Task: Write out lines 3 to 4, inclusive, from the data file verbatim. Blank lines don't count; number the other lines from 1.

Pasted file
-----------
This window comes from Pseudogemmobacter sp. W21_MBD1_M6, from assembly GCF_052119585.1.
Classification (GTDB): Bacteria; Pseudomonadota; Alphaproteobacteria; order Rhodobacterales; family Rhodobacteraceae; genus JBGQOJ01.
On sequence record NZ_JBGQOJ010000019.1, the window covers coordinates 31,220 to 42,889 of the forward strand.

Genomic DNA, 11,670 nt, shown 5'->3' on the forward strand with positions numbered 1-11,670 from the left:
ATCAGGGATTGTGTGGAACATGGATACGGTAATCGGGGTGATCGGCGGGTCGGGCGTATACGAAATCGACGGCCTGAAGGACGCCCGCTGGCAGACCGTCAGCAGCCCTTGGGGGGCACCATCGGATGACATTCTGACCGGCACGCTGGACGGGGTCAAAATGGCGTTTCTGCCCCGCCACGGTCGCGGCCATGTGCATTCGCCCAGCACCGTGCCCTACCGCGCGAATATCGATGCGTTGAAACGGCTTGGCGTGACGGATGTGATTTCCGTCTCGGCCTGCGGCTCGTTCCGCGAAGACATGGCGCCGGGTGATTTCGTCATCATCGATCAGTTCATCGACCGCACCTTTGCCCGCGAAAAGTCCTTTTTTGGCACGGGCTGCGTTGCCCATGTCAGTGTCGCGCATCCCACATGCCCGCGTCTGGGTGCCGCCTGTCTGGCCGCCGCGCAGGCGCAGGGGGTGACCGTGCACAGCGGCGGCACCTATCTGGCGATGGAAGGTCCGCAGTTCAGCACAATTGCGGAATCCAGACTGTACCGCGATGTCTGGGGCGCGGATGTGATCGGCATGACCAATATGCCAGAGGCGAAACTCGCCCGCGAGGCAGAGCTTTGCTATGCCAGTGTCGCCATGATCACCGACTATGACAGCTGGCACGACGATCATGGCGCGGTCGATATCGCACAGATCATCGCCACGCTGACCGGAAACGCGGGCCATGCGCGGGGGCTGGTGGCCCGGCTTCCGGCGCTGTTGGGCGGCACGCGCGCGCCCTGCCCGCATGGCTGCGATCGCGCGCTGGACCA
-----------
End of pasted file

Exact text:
On sequence record NZ_JBGQOJ010000019.1, the window covers coordinates 31,220 to 42,889 of the forward strand.

Genomic DNA, 11,670 nt, shown 5'->3' on the forward strand with positions numbered 1-11,670 from the left: